Root Beer and Behavior

Root Beer and Behavior

Root beer is a very popular soda drink in North America and has been around for ages. Root beer comes in basically two forms, alcoholic and as a soft drink. Although there are hundreds of root beer brands in the United States, its flavor comes almost exclusively from a root extract of the sassafras tree.

However, the FDA has banned the use of the (natural) sassafras flavor (safrole oil) in the United States. Safrole oil is a potential carcinogen. Many brands now use artificial flavors instead.

A number of spices, including nutmeg, cinnamon, mace, anise, black pepper and sweet basil all contain Safrole. Sassafras root however, contains safrole in much higher concentrations.

History

Indigenous people of the Americas often made beverages with Sassafras root extract for culinary and medicinal reasons. The drink was sold since the 1840s and producers combined it with soda since the 1850s. Pharmacist Charles Elmer Hires was the first person to commercially market a brand of root beer. He debuted his version of the drink at the Philadelphia Centennial Exposition in 1876. One of Hires’ early competitors was Barq’s, which started selling its sarsaparilla-based drink in 1898.

Root Beer Ingredients

Other root beer flavors are vanilla, wintergreen, licorice root, Cherry tree bark, Anise, Nutmeg, molasses, cinnamon, clove and honey. Many brands also contain additional artificial and natural ingredients. Soybean protein is sometimes added to make the drink foamy. Caramel is used to make the beverage brown. Most brands are caffeine-free, but Barq’s contains caffeine.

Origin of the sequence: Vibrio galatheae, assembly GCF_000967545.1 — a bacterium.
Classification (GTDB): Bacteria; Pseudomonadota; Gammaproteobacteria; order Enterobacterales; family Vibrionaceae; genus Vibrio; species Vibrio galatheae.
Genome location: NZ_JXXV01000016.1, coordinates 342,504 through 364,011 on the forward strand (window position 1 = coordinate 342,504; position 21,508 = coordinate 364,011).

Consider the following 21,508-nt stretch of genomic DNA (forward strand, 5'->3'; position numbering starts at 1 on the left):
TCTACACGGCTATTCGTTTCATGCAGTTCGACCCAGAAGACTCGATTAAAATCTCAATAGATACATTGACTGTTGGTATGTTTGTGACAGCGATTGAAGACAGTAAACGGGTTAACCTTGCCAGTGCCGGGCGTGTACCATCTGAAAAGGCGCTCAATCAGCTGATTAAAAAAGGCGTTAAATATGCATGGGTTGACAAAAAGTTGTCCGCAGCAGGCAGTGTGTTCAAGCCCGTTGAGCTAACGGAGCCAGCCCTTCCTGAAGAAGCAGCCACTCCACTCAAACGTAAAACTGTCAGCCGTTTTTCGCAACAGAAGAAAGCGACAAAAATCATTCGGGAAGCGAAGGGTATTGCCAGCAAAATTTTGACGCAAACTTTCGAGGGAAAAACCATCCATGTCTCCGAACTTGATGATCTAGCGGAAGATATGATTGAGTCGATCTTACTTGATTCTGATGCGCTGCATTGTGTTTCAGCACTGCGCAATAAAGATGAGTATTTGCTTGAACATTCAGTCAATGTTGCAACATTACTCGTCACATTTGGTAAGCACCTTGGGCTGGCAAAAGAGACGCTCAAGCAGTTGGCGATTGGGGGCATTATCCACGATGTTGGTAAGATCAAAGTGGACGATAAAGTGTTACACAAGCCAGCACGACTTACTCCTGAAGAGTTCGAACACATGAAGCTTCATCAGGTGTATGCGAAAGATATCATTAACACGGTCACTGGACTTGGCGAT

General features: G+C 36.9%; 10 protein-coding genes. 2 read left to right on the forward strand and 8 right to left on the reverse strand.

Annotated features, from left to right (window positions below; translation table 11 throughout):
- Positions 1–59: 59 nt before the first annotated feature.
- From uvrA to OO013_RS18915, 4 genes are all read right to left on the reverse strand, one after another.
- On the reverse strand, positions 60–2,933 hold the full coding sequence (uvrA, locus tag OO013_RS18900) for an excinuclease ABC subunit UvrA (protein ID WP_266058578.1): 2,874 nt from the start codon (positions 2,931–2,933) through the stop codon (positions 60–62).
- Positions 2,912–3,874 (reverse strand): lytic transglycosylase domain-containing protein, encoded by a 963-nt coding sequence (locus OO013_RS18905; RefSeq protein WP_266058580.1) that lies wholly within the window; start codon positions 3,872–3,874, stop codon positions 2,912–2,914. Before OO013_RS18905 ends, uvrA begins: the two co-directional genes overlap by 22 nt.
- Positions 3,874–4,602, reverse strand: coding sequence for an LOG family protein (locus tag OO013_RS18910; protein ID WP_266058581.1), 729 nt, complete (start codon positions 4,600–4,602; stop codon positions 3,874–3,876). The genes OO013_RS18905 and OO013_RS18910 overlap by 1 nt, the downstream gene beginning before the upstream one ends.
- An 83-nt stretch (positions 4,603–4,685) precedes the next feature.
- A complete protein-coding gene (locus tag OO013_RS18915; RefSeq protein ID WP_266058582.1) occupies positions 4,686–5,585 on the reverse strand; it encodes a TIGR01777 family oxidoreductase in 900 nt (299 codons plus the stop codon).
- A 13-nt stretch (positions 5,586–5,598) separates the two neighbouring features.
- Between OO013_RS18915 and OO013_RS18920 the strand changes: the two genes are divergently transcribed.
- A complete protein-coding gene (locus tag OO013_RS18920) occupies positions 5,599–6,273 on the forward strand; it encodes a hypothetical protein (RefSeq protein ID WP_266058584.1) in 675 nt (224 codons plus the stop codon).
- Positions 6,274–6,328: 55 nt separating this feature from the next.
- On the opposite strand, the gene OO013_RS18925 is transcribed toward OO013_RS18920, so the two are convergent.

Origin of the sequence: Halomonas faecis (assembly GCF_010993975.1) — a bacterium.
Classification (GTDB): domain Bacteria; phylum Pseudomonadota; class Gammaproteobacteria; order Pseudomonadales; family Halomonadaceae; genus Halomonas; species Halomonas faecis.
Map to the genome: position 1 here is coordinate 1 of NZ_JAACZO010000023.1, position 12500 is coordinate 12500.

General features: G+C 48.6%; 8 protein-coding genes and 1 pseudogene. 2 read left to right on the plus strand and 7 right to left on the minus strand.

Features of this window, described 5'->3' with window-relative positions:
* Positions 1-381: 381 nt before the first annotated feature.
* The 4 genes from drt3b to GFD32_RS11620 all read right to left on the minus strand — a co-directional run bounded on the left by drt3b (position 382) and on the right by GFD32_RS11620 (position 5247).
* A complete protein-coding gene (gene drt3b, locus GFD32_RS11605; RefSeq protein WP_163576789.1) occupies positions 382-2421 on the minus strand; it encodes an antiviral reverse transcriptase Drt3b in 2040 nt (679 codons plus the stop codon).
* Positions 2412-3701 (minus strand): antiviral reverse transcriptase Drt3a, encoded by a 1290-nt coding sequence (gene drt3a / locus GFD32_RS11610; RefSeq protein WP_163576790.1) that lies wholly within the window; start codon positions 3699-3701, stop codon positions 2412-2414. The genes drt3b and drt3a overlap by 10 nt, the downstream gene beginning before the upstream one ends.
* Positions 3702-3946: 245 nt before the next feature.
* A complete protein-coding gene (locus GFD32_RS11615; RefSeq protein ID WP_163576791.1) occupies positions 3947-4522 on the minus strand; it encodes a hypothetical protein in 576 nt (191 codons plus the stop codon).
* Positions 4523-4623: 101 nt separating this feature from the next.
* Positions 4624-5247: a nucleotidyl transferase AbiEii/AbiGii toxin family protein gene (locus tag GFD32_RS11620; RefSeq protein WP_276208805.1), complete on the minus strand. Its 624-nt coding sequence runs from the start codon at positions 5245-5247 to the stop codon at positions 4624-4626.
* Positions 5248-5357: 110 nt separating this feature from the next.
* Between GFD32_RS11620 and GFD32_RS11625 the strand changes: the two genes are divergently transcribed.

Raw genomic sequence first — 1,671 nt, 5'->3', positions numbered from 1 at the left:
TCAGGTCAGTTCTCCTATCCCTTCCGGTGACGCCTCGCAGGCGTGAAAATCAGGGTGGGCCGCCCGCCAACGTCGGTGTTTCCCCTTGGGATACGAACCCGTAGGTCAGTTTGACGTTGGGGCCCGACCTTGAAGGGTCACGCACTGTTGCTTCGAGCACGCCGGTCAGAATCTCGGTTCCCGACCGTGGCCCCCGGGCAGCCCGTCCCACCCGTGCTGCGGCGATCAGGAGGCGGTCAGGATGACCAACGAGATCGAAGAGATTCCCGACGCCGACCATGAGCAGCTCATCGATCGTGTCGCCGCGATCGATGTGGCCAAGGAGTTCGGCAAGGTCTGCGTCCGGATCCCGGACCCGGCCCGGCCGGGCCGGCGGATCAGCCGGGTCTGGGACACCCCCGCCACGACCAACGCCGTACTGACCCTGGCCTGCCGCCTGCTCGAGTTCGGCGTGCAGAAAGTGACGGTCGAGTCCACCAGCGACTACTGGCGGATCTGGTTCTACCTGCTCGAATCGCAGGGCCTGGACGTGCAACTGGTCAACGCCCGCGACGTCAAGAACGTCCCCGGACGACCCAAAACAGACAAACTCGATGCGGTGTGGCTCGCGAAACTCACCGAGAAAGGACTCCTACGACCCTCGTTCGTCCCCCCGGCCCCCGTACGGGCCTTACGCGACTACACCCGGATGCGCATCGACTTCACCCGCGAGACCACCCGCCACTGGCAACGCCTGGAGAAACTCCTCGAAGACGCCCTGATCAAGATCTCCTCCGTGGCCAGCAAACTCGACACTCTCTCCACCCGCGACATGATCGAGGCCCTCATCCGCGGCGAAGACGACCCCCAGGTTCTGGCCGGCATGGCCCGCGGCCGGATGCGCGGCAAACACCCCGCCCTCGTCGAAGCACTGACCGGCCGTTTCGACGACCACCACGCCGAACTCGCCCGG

Our personal experience suggests that parents should not give root beer to their children to limit negative behaviors. While it is difficult to pinpoint one particular ingredient that is causing negative behaviors, we have seen many unexpected behaviors in our son after consuming root beer.

What is your experience with this soda? Leave a comment below.

References

Dietz, B. and Bolton, J.l. (2007). Botanical Dietary Supplements Gone Bad. Chem. Res. Toxicolgy 20: 586–90.

Image courtesy of Pamula REEVES-BARKER.

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